The Orange, the Church and me

Rev. Canon Dr. S.E. Long, retired Church of Ireland minister and Senior Grand Chaplain reflects on his association with the Orange.

When I joined the Loyal Orange Institution I had no thought of getting deeply involved in the organisation.  I saw its value as a movement set for the defense of the Reformed Faith and with the capacity to draw together those of the Protestant denominations who have the same intention.  As a unionist, I saw it as a voice for people who had the same ambition to ensure that Northern Ireland remained part of the United Kingdom.  And I regarded it as an opportunity to keep in touch with men in the community.  The privileged place of the clerical chaplain in the Orange Order allows him the opportunity to emphasise Christian beliefs, and to advocate Christian ethical standards of behaviour, for the chaplain can be the teacher and the preacher of Orangeism.

The primary attraction for me in the Orange Order was its concentration on the Christian faith as preacher and practised in the early church and by the Protestant Reformers; its agreeableness with the theological emphases of the Church of Ireland, markedly biblical and liturgical in its ritual; given to friendship across the denominational divides; a brotherhood of shared beliefs and ethical principles.

I realised, human nature being as it is, that the plan and purpose of the organisation were idealistic, that the reality meant a constant striving to reach and to maintain the standards set by the founding fathers.  Cognisant of the intention to encourage people to value and live by those models of belief and behaviour, that living is learning, thinking and doing.  To have men trying to live by Christian faith and practice has to be a most laudable pursuit.

I found that the Order’s intention was compatible with what my Church, and the Churches exist for, to worship God and to know Him in the person, worth and work of Jesus Christ.

The task of the Church is to persuade people to believe in God and to live their lives consonant with that faith and trust.  The task of the Order is to encourage the involvement of its members in the work and witness of the church in which they claim membership.  Many Orangemen do that as office holders and devout and devoted Churchmen.

It has had bishops and an archbishop, John Baptist Crozier, and many clergy of the Church of Ireland; Moderators of the General Assembly of the Presbyterian Church in Ireland and leaders from the other Protestant Churches.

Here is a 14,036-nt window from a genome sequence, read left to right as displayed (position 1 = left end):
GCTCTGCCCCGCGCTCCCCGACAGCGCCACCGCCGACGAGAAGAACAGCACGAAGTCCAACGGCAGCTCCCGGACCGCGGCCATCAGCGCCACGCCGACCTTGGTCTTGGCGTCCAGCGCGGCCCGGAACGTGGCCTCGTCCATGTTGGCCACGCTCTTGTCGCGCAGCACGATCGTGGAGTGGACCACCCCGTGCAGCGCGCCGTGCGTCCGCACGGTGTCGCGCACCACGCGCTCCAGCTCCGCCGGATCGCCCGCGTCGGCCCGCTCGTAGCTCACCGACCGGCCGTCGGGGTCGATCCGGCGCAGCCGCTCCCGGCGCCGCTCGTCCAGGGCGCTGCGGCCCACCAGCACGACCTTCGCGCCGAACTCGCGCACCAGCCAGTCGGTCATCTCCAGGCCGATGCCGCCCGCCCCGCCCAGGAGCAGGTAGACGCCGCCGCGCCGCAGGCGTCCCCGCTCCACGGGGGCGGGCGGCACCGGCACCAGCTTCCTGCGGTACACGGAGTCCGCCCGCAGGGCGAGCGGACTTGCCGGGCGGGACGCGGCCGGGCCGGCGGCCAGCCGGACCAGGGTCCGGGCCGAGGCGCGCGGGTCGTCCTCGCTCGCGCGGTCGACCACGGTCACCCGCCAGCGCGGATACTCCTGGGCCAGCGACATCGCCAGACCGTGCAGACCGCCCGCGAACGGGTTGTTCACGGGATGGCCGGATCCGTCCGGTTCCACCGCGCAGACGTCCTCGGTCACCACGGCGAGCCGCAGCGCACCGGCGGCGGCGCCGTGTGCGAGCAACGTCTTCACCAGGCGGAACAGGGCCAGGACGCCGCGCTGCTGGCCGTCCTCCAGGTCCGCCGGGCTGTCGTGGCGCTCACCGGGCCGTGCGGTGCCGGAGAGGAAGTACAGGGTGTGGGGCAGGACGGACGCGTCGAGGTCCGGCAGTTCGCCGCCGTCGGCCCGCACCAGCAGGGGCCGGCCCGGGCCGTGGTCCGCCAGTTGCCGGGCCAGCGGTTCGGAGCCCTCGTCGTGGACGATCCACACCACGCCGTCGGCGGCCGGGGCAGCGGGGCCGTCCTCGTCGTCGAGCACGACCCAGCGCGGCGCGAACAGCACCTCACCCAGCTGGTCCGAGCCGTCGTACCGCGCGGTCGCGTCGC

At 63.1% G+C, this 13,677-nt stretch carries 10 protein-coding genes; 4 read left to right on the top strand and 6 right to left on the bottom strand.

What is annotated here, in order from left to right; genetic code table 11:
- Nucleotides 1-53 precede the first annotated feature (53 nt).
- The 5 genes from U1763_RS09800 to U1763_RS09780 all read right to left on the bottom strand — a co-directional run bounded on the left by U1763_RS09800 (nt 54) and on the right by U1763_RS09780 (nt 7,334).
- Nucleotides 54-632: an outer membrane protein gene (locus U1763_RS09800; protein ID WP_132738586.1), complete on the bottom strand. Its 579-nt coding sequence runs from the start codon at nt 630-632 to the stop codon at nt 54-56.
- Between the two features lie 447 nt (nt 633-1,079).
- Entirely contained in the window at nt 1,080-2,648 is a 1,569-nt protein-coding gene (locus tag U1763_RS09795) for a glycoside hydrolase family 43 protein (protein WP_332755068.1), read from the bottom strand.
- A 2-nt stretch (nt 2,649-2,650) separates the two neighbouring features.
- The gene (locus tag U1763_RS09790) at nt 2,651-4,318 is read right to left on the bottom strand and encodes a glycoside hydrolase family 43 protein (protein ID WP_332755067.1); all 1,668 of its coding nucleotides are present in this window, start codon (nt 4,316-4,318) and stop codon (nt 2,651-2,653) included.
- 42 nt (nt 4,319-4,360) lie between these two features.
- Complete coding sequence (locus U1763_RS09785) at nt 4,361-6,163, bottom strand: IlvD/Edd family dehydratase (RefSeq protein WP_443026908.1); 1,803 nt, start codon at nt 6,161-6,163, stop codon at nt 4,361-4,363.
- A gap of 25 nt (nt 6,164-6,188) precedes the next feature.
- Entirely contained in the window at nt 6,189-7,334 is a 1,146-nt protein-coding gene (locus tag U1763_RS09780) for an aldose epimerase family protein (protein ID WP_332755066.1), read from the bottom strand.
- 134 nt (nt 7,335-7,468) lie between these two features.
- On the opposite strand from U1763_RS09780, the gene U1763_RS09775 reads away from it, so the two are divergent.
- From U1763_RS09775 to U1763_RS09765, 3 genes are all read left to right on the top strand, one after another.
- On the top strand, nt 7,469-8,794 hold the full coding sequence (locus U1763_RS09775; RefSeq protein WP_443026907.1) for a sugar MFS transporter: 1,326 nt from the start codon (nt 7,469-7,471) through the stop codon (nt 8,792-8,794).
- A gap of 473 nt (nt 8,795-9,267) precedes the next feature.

The reasons for changes in attitudes of the churches to the Order in recent years are well known and their causes well documented and are in the public domain.  The media here and everywhere left no one in any doubt on the attitudes and actions of the many at every level interested in and affected by happenings and circumstances, often regrettable in their effect on life in Northern Ireland.

There has been, too, the growing secularism of a society in which churches and religiously orientated organisations have lost influence and effectiveness in their efforts to have the Christian voice heard necessarily, clearly and pungently.

True as an analysis of things generally there are successes with people and in places when there are positive responses to Christian work and witness.

The Orange Order remains a means of contact, the church with men and they with it.

Whatever value is placed on church services with Orangemen in regalia in attendance they are opportunities for the church by its worship, singing, praying and preaching to encourage them to think on what it teaches of importance to them – Christian spiritual and ethical realities – and to hear the Word of God through people to people.

The controversies over the refusal of Churches to allow “Orange Services” are most regrettable.  The reaction “You do not go where you are not welcome” has effects on Church and Order relationships not to be assessed by me that is for those who make decisions and live with them.

My own experience on the subject has been good.  I have had no adverse situations to prevent me fulfilling engagements.  I have nothing to add on the matter other than to say that judgments made need sensitive explanation and justification.

As a clerical chaplain, I used opportunities to contribute to the workings of the Order in an organisation where a hearing was guaranteed whatever the subject and the cut and thrust of the debate was encouraged.

In Private, District, County, Grand Lodges and in my case the Imperial Council for World Orangeism, I had a voice and presence which was always determinedly centred on the faith to which the Institution is committed irrevocably.

I have persisted in membership at times when decisions taken by the Order were ill judged and controversial, and other clerical colleagues chose to disassociate themselves from it.  I continue to believe in the values by which the Institution stands, while deeply regretting the inability or unwillingness of some members to keep the vows and promises made at their initiation.  My experience has been that while the recruitment of brethren is a constant cause for concern, there is continuous need to question the applicants for membership on their perceptions of the Order, the honesty and sincerity it will expect from them and what it will require of them in character and conduct, in order to fulfil their obligations as good men and worthy citizens.

The Orange Institution, everywhere, has many admirable brethren who add considerably to the society and community to which they belong.

The fellowship of the lodge is so meaningful to them that it is demonstrated in the membership of aged brethren, Orangemen from their youth with their sons and grandsons in the lodge with them.

* This is an extract from Canon Long’s recent publication The Long of it  (Slieve Croob Press, 2009)